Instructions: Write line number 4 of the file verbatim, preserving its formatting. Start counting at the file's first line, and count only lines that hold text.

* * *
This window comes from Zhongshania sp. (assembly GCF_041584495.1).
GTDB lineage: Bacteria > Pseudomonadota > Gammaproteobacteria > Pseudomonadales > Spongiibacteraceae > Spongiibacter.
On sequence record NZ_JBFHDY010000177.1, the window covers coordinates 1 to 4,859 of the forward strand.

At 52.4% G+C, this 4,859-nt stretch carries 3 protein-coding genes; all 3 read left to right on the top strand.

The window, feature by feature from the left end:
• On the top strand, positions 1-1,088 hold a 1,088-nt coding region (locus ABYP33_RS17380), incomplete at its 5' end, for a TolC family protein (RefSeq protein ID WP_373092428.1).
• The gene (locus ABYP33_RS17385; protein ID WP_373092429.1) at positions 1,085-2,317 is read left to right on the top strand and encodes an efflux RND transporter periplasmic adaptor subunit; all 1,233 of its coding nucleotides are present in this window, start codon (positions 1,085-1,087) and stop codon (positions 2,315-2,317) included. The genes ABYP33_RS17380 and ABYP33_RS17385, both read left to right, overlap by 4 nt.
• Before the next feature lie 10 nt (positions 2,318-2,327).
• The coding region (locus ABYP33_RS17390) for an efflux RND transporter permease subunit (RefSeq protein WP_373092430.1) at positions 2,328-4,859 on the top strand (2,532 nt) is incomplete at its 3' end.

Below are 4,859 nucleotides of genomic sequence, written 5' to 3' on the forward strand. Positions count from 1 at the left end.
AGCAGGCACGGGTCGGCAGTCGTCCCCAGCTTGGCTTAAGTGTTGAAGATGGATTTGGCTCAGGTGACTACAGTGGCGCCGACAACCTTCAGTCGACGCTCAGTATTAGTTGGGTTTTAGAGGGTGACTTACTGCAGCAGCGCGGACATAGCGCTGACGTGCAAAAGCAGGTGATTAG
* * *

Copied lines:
At 52.4% G+C, this 4,859-nt stretch carries 3 protein-coding genes; all 3 read left to right on the top strand.